Helped by its massive natural resources, Australia has weathered the global financial crisis better than other Group of 20 economies. In 2012, its economy grew 3.1 per cent, compared with 1.6 per cent in the United States and 1.1 per cent in Canada.
Australia cuts key interest rate to record low
The Reserve Bank of Australia cut its benchmark interest rate yesterday to a record low, driving down a currency the strength of which has damaged manufacturing and boosted unemployment.
RBA governor Glenn Stevens reduced the overnight cash rate target by a quarter percentage point to 2.75 per cent, saying in a statement the Australian dollar's record strength "is unusual given the decline in export prices and interest rates".
"The board has previously noted that the inflation outlook would afford scope to ease further," Stevens said. "The board decided to use some of that scope. It judged that a further decline in the cash rate was appropriate to encourage sustainable growth in the economy."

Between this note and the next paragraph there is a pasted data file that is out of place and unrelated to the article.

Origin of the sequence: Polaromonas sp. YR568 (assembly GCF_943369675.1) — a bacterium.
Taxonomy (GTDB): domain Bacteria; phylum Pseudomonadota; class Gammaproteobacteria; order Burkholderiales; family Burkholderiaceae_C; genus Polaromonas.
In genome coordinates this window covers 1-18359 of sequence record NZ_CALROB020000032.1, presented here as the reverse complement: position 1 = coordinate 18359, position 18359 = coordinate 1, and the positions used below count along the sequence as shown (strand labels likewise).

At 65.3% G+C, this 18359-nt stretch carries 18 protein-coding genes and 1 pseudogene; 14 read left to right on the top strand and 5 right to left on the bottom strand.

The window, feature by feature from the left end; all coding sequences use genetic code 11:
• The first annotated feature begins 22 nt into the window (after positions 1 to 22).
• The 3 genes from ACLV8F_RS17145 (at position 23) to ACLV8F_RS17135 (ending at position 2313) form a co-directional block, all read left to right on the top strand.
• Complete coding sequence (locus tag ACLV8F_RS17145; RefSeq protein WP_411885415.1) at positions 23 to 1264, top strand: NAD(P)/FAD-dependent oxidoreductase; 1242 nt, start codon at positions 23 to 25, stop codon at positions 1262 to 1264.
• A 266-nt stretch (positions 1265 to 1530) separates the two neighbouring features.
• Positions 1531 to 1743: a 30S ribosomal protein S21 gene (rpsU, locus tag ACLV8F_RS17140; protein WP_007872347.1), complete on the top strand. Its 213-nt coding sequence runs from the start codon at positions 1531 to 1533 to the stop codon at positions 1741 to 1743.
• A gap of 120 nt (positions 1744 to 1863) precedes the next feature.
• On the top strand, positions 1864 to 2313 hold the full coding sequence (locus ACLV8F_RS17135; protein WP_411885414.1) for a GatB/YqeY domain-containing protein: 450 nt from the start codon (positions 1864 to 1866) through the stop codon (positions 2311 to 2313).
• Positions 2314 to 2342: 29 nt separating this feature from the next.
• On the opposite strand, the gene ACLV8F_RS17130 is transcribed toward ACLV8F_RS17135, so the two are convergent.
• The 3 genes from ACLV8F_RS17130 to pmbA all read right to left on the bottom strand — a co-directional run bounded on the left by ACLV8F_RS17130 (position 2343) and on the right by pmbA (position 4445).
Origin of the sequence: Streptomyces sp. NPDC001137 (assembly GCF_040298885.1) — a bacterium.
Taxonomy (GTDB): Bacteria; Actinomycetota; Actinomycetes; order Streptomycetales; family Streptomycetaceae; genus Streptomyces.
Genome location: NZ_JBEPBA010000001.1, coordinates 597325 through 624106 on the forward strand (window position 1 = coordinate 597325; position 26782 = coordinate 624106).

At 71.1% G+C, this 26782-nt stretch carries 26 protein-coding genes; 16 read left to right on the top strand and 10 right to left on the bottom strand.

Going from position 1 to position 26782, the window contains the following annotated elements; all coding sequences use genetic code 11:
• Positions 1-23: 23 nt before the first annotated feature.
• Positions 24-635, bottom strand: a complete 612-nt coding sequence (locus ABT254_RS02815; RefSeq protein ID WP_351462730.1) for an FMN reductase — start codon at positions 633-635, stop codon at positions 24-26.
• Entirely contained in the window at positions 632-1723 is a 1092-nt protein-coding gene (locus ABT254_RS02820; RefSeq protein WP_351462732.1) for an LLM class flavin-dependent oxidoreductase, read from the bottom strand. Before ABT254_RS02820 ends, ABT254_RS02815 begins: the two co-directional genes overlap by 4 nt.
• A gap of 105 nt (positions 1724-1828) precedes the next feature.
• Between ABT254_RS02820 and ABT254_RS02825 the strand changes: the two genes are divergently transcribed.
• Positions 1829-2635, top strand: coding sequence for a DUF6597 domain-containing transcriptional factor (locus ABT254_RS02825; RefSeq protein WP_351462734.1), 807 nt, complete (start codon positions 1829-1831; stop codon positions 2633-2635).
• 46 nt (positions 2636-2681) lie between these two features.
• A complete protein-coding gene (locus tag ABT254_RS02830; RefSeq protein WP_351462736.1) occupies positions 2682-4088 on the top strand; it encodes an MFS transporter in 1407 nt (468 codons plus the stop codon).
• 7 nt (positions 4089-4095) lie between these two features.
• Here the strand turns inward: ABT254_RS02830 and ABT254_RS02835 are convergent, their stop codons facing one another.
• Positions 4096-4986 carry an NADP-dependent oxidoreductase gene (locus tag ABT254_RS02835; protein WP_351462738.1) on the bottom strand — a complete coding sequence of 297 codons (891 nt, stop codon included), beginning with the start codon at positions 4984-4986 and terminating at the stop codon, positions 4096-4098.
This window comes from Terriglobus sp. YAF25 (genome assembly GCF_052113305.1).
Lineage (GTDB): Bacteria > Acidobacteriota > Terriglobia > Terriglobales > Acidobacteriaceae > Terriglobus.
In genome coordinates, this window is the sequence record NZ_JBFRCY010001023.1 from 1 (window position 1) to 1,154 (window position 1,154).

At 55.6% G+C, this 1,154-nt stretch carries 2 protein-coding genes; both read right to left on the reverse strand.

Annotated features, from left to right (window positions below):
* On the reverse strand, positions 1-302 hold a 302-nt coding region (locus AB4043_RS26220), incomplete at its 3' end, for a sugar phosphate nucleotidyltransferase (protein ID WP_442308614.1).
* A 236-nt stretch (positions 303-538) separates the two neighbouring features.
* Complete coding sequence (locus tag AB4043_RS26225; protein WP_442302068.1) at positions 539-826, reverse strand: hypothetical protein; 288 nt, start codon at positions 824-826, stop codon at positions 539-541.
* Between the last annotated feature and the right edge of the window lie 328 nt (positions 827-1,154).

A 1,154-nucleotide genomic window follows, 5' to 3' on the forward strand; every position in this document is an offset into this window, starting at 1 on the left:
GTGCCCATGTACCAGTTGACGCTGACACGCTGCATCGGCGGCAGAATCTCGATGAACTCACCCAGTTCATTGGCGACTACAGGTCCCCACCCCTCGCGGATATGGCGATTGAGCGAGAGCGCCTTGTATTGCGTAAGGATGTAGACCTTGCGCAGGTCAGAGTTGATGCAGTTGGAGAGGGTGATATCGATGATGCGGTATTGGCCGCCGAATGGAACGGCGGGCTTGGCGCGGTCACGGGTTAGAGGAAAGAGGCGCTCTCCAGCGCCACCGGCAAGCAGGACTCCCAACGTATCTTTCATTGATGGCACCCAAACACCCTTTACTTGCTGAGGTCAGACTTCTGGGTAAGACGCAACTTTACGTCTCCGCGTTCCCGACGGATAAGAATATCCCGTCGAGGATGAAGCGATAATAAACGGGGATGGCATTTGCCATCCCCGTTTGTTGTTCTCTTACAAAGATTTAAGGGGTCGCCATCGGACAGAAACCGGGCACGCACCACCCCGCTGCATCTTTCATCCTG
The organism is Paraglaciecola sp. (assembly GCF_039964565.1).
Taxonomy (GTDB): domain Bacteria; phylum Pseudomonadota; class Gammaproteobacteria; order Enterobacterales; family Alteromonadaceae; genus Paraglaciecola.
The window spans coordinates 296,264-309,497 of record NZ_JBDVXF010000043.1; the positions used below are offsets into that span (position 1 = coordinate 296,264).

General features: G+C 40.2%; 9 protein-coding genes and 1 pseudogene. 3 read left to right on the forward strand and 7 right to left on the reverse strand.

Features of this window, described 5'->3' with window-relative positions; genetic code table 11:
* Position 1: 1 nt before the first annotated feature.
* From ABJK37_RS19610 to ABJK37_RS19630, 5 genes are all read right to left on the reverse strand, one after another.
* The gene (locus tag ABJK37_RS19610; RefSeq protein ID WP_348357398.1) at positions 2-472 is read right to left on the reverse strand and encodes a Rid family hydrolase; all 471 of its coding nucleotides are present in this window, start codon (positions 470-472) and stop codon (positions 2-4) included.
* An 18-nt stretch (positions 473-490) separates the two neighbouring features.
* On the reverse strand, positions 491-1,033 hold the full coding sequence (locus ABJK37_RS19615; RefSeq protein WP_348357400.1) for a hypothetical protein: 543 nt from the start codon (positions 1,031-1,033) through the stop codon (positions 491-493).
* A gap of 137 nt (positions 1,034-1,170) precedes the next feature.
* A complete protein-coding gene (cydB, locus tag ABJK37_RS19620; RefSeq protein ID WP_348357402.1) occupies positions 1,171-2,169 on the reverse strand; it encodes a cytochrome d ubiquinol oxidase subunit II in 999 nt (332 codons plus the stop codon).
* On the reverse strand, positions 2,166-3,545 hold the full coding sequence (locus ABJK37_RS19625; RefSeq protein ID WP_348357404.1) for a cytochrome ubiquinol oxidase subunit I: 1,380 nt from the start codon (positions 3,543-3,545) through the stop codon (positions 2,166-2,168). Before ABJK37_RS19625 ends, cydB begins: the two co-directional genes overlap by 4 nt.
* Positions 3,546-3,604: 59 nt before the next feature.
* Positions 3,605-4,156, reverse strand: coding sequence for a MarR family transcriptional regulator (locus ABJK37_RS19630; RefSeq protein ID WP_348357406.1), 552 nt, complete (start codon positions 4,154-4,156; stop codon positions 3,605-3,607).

He joins global counterparts in embracing record low rates in an economy where inflation is contained, mining spending is predicted to crest, and credit growth remains subdued.
"It's a seminal decision to put a 2 in front of a decimal point for interest rates, and the RBA has decided to maintain its easing bias," said Joshua Williamson, a senior economist at Citigroup who had predicted the decision. "The currency has been the thorn in their side, and the inflation data was the catalyst to act on the exchange rate concern."
The Australian dollar fell to US$1.0199 in Sydney, from US$1.0238 before the cut.
The United States, Europe and Japan have cut rates to a record to stimulate demand. US Federal Reserve chairman Ben Bernanke has kept the key US rate near zero for more than four years, while European Central Bank president Mario Draghi said on Monday policymakers were ready to cut again after reducing the ECB's benchmark to a record low 0.5 per cent last week.
The RBA cash rate's previous low was 2.89 per cent in January 1960. Australia, which has not recorded a current account surplus since 1975, typically maintains higher benchmark interest rates than other developed economies to attract capital inflows to offset its current account deficit.